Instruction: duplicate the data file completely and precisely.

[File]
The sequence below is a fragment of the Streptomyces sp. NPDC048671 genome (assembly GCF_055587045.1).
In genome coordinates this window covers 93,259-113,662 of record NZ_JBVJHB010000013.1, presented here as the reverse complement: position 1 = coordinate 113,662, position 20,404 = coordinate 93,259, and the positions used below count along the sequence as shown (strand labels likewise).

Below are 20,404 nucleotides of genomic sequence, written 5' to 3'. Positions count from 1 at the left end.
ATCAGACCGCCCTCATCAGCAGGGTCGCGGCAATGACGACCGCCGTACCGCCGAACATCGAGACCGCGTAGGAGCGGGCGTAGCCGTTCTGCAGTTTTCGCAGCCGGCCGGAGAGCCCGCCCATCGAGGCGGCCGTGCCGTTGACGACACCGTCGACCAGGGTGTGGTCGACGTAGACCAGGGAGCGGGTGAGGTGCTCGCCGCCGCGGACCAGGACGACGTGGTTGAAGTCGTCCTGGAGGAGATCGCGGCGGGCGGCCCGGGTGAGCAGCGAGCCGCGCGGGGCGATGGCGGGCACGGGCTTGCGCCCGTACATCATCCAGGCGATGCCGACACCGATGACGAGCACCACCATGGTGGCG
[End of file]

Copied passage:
The sequence below is a fragment of the Streptomyces sp. NPDC048671 genome (assembly GCF_055587045.1).
In genome coordinates this window covers 93,259-113,662 of record NZ_JBVJHB010000013.1, presented here as the reverse complement: position 1 = coordinate 113,662, position 20,404 = coordinate 93,259, and the positions used below count along the sequence as shown (strand labels likewise).

Below are 20,404 nucleotides of genomic sequence, written 5' to 3'. Positions count from 1 at the left end.
ATCAGACCGCCCTCATCAGCAGGGTCGCGGCAATGACGACCGCCGTACCGCCGAACATCGAGACCGCGTAGGAGCGGGCGTAGCCGTTCTGCAGTTTTCGCAGCCGGCCGGAGAGCCCGCCCATCGAGGCGGCCGTGCCGTTGACGACACCGTCGACCAGGGTGTGGTCGACGTAGACCAGGGAGCGGGTGAGGTGCTCGCCGCCGCGGACCAGGACGACGTGGTTGAAGTCGTCCTGGAGGAGATCGCGGCGGGCGGCCCGGGTGAGCAGCGAGCCGCGCGGGGCGATGGCGGGCACGGGCTTGCGCCCGTACATCATCCAGGCGATGCCGACACCGATGACGAGCACCACCATGGTGGCG